Yesterday was the Women’s March. I was lucky enough to be a part of it. Tallulah and I drove down to London and met up with a bunch of friends old and new to be a part of women around the world making history. I say women. What I mean is ‘everyone.’
I’d been excited about it for about two weeks beforehand. The night before I couldn’t sleep. When I finally started driving through thick fog down the M1 I got that horrible sinking feeling, that ‘what if it’s a damp squib?’ feeling.
It wasn’t a damp squib. It was a bastard massive flare shooting into the sky is what it was, and I loved every minute of it, even the standing around freezing my bits off in Grosvenor Square.
There were a lot of people you see. A lot. I heard someone say she’d asked a policeman when she arrived how many people they were expecting to turn up. Apparently he said two or three hundred. We did a little better than that. There were one hundred thousand of us.
Actually, globally, conservative estimates give a figure of 2.5 million of us marching yesterday. All together, all in solidarity. All working as one.
There were so many of us in Grosvenor Square that it took well over an hour for us to get out. At one point we thought we’d just have to stay there, the sheer number of us was so great. By the time we actually got properly under way our feet were like blocks of ice and it was difficult remembering how to put one foot in front of the other. We were helped by a bunch of LGBT activists who were having a disco march within the march and that soon warmed us up.
It was amazing. Absolutely amazing. It was a joy and a privilege to be there. As we marched, and chanted and sang and celebrated together the mood got better and better. It was more like a party than a protest. It was wonderful to see so many different people with so many different philosophies, calls to arm, beliefs and ideas all coming together peacefully to make a stand. It was everything I ever dreamed a march could be.
There were babies in buggies and slings. There were toddlers on scooters. Parents marched with their children on their shoulders. People marched with their dogs. There were people in wheelchairs being pushed, there were old people and young people, men and women, people of all faiths, colours, creeds and genders. There were people dressed up. There were people dressed down. There were famous people. We spotted Mark Gatiss in the crowd. Even Dr. Who was there. There were non famous people. Me, for one. There were people marching for all kinds of causes, and proving that there was room for everyone.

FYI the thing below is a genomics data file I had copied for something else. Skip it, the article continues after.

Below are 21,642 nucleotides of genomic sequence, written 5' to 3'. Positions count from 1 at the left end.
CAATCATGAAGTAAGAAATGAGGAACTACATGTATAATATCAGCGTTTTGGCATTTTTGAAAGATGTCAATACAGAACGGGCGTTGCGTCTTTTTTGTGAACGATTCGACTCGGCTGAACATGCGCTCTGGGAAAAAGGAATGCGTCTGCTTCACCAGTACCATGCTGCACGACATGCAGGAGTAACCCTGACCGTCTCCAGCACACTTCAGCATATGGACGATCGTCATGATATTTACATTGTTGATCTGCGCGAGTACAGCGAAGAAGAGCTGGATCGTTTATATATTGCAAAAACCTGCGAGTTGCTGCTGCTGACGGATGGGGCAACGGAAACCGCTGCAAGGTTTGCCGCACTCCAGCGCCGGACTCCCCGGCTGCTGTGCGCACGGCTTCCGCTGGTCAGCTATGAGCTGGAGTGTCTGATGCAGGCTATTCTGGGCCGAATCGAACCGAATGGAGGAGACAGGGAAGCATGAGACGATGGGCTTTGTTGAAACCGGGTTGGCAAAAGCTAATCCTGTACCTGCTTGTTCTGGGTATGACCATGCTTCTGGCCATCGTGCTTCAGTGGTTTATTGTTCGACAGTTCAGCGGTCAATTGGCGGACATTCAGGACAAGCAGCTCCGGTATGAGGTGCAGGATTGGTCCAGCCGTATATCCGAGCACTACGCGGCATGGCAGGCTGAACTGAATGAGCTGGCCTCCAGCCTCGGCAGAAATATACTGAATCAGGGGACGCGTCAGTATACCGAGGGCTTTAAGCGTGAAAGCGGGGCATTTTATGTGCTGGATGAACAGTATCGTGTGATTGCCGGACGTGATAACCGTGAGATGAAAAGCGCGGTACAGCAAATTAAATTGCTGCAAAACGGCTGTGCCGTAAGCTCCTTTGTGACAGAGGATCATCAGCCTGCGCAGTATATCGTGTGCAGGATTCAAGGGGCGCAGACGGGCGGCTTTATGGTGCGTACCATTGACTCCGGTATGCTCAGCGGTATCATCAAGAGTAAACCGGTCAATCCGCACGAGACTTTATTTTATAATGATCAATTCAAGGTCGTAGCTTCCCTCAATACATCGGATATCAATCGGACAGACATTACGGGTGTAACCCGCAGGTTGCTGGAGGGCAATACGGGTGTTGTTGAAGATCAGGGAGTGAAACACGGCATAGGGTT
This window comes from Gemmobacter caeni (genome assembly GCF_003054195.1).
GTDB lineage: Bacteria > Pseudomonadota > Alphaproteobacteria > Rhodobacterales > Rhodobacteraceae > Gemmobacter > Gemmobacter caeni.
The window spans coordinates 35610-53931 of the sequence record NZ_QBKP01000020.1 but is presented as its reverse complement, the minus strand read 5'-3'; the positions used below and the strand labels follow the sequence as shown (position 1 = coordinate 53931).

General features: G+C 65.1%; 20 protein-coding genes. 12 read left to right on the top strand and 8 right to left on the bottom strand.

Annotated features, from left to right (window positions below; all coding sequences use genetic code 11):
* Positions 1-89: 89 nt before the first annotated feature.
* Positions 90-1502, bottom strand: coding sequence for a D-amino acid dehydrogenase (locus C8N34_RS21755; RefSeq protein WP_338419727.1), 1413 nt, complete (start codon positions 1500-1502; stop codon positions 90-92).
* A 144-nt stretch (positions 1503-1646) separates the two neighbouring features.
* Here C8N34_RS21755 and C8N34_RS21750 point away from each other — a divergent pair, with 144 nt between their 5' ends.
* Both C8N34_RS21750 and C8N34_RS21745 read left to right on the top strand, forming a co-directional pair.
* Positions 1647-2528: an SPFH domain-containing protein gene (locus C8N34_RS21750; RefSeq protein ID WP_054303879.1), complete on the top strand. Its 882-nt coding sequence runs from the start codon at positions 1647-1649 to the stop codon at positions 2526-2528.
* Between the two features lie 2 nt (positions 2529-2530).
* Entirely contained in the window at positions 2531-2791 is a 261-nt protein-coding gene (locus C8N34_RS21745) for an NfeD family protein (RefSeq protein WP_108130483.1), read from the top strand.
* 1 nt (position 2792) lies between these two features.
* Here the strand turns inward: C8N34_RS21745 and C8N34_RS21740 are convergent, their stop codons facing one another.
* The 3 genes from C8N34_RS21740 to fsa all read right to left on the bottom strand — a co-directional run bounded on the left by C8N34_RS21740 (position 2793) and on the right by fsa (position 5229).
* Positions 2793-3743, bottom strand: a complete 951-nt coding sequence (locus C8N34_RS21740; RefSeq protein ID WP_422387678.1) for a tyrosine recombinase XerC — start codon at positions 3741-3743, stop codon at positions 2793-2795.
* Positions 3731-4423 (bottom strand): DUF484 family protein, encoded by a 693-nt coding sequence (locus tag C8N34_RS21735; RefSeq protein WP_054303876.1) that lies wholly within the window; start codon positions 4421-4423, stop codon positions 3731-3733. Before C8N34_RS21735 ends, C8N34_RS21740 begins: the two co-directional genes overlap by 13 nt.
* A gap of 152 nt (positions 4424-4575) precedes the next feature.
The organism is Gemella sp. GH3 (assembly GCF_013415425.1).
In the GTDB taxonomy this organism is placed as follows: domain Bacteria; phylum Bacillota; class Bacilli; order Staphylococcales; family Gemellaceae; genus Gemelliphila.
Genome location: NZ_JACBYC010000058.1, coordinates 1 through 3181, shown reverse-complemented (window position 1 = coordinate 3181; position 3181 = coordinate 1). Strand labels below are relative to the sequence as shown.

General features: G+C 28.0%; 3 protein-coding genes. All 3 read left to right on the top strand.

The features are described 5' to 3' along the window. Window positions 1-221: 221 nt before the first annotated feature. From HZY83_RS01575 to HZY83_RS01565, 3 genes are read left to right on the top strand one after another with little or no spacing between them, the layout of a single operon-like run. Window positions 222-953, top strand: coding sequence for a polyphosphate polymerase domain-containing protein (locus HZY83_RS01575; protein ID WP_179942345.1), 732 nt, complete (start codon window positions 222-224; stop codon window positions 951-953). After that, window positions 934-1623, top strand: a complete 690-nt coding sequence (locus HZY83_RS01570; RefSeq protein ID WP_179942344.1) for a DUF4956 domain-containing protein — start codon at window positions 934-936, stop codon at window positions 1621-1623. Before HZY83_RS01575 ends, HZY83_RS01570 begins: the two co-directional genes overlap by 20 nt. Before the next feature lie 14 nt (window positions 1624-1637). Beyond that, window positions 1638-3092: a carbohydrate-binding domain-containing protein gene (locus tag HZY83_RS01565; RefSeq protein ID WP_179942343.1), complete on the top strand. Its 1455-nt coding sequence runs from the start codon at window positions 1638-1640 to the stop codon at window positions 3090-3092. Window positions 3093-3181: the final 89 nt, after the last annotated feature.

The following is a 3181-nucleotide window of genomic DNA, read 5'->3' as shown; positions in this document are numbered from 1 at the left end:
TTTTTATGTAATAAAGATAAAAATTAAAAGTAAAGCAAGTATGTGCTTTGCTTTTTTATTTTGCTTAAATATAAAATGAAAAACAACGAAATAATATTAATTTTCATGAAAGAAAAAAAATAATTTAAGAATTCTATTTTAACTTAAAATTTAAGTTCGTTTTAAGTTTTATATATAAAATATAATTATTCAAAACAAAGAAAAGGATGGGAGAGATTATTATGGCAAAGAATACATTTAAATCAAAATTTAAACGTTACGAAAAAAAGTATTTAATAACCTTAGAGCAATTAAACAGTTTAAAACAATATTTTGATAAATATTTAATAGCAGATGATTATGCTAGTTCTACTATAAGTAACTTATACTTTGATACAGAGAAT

There was no violence at all, no problems, no sense of threat. The few policemen I saw were chatting and laughing with the marchers and looked to be enjoying themselves as much as we were. A lady had a huge shopping bag filled with snack packs that she’d made up for hungry, thirsty marchers. She’d taken the time to stick slogans on the bags to keep people’s spirits up. There was a lady who had a bag full of pink pussy hats she’d made and was giving them out to people who didn’t have hats. People were offering placards and badges and just generally being kind and brilliant and generous and resourceful and downright lovely.
Half way down Piccadilly I could see up as far as Trafalgar Square and it was wall to wall people. I turned and walked backwards and you could see as far as Park Lane and it was still wall to wall people, and they were still coming as I marched. It was awesome in the absolutely truest sense of the word.
By the time we reached Trafalgar Square the speeches were over. They’d been over for a while, and still the Square was full and still people were arriving. It was just perfect.
Yesterday I saw in action on the streets of my favourite city in the world, people coming together to be what I believe we can be all the time. They showed me a future I’ve sometimes doubted we deserve. They showed me that we are many, our voice is loud. They made me believe again that we can do this. There is another way and it isn’t such an impossible dream. They showed me what equality looks like in real time with real people and I loved it.